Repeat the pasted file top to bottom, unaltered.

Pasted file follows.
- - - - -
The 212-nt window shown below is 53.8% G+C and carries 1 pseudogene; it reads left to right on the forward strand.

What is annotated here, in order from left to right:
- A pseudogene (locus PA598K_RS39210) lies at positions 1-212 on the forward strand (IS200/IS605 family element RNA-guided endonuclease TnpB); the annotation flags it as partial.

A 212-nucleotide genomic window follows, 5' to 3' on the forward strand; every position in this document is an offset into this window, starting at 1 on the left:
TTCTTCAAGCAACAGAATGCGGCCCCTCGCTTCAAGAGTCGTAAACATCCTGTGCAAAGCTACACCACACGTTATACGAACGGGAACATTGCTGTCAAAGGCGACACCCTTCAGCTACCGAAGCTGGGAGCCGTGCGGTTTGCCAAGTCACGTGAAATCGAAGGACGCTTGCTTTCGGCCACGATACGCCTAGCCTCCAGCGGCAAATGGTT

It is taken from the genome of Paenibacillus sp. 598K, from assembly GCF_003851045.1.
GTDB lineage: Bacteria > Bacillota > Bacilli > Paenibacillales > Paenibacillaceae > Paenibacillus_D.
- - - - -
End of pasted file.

The 212-nt window shown below is 53.8% G+C and carries 1 pseudogene; it reads left to right on the forward strand.

What is annotated here, in order from left to right:
- A pseudogene (locus PA598K_RS39210) lies at positions 1-212 on the forward strand (IS200/IS605 family element RNA-guided endonuclease TnpB); the annotation flags it as partial.

A 212-nucleotide genomic window follows, 5' to 3' on the forward strand; every position in this document is an offset into this window, starting at 1 on the left:
TTCTTCAAGCAACAGAATGCGGCCCCTCGCTTCAAGAGTCGTAAACATCCTGTGCAAAGCTACACCACACGTTATACGAACGGGAACATTGCTGTCAAAGGCGACACCCTTCAGCTACCGAAGCTGGGAGCCGTGCGGTTTGCCAAGTCACGTGAAATCGAAGGACGCTTGCTTTCGGCCACGATACGCCTAGCCTCCAGCGGCAAATGGTT

It is taken from the genome of Paenibacillus sp. 598K, from assembly GCF_003851045.1.
GTDB lineage: Bacteria > Bacillota > Bacilli > Paenibacillales > Paenibacillaceae > Paenibacillus_D.